Oxfam Ireland is appealing for vital funds for their hunger crisis appeal to support people facing famine in Yemen as well as in East Africa, South Sudan and Nigeria: oxfamireland.org/hunger

ENDS

CONTACT

Shane Stevenson, incoming Country Director in Yemen is available for interview and will be  in Oxfam’s emergency warehouse from 10.30am – 11.30am on Thursday 29th June. For interviews, images or more information, please contact:

REPUBLIC OF IRELAND: Alice Dawson on 00353 (0) 83 198 1869 / alice.dawson@oxfamireland.org

NORTHERN IRELAND: Phillip Graham on 0044 (0) 7841 102535 / phillip.graham@oxfamireland.org

Posted In:

Uganda needs more help in world’s fastest-growing refugee crisis

Thursday 22nd June 2017

Uganda’s “open door” policy toward refugees – now being held up around the world as a gold standard – could quickly buckle and fail unless the international community respond in full to the country’s $673 million UN appeal.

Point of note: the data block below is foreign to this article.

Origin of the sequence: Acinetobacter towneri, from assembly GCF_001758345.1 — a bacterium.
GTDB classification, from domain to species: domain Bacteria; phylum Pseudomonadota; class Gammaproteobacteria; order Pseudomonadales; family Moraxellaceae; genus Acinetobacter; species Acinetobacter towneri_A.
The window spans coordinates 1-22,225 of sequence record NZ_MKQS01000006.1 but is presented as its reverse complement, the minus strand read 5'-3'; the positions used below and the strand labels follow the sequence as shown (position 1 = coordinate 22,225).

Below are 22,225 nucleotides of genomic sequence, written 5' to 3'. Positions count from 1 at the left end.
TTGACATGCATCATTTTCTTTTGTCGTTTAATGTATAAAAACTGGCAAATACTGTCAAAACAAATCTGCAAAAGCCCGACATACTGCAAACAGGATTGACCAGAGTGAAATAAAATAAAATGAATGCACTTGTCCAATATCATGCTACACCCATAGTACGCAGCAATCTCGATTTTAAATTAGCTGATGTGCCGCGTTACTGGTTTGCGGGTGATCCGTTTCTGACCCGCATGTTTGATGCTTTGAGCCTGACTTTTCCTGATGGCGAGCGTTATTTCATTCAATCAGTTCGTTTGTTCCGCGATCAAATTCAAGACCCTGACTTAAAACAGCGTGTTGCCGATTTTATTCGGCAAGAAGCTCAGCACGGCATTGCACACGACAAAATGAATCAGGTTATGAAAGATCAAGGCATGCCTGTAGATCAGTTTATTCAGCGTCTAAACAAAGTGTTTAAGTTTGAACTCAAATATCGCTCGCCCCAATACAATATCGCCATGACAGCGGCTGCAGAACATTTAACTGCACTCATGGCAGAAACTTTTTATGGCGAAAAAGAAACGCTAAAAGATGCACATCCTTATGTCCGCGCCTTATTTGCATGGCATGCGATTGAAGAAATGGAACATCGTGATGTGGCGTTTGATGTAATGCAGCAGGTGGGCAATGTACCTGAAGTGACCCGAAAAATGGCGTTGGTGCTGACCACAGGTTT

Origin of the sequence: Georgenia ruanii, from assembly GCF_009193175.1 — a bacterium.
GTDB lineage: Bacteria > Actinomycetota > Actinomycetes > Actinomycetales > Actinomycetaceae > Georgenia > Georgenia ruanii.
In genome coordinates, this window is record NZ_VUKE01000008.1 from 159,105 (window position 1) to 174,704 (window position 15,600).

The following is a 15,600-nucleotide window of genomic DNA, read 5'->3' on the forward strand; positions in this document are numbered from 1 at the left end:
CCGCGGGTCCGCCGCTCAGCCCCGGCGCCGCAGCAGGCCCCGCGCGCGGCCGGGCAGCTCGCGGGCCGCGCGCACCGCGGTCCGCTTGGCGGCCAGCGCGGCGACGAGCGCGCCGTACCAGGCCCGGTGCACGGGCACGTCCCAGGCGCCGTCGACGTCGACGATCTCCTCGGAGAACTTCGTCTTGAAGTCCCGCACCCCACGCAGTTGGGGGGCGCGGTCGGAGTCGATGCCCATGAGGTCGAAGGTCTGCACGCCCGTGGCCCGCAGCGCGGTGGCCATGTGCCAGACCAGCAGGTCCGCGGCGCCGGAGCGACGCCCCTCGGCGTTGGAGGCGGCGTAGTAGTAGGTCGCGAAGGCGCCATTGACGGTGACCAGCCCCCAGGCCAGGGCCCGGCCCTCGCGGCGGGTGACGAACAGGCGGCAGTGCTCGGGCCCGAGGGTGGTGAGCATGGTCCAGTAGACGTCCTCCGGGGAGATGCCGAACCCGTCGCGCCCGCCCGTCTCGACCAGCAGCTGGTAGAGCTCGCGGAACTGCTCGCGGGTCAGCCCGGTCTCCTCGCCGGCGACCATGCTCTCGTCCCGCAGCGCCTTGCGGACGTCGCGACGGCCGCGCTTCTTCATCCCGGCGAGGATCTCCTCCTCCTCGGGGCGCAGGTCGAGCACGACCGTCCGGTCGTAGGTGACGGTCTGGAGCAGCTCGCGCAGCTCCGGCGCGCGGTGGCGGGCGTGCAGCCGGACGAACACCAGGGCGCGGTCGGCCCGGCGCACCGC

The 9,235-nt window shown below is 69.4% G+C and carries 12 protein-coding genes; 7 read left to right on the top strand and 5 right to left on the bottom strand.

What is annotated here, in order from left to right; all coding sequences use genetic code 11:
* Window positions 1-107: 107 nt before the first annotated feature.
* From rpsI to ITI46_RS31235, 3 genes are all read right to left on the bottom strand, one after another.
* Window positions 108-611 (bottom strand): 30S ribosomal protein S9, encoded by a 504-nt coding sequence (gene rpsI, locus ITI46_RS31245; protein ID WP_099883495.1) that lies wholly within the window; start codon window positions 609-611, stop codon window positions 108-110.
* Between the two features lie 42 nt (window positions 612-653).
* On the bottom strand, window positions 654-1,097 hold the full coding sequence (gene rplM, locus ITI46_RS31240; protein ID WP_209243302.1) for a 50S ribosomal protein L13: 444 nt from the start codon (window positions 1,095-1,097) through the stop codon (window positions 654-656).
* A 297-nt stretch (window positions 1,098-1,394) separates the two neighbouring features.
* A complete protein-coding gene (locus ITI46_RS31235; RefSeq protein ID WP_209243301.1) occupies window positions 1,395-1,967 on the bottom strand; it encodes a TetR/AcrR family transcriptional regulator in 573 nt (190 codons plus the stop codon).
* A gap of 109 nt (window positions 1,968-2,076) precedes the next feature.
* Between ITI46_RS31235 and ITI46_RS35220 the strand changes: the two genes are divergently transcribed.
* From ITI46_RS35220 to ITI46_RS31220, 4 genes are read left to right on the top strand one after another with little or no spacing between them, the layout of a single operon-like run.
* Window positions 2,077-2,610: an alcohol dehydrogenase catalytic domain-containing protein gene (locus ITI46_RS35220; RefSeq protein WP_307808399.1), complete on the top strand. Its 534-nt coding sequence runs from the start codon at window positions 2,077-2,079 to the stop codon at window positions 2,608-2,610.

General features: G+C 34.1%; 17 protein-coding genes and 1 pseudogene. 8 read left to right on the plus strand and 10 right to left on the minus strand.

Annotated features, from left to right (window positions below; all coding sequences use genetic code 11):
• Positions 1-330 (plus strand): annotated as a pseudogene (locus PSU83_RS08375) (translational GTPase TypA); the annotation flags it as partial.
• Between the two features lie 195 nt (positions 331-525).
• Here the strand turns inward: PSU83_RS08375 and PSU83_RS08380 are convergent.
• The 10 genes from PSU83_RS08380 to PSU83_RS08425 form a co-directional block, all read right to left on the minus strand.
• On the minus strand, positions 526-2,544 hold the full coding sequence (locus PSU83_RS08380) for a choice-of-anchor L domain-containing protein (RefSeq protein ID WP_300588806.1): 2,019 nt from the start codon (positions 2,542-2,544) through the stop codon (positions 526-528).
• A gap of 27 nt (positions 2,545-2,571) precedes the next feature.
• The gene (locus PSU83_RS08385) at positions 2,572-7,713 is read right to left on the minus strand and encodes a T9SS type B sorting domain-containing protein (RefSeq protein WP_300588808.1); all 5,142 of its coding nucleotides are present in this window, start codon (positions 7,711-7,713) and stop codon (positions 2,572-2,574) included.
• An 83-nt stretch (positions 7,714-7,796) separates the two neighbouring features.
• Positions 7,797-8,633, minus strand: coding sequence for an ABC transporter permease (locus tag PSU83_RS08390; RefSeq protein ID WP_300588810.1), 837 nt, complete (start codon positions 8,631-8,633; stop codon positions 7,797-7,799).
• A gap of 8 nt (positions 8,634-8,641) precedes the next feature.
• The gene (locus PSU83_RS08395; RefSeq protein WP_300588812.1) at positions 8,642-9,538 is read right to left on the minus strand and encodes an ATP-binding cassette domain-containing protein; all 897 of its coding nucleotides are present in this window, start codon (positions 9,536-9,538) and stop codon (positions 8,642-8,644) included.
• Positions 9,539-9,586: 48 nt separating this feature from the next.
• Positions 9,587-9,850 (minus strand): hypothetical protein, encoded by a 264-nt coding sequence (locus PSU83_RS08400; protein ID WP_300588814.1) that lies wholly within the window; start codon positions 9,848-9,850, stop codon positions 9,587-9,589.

International donors have pledged only $117 million so far to Uganda out of the $637 million needed for the county’s South Sudan refugee response. So far the $1.38 billion UN appeal for the wider region’s response to the world’s fast-growing refugee crisis – which includes Uganda, Sudan, Ethiopia, Kenya, Central African Republic and the Democratic Republic of Congo – is only 15% funded.

Almost one million people have fled South Sudan for Uganda since December 2013. So far this year an average of 2,000 people have arrived each day. Uganda is now hosting more than 1.25 million refugees in total, a number which has doubled over the last year. The vast majority – 86% – are women and children who need specific support to keep them safe from rape, beatings, torture, hunger and abandonment.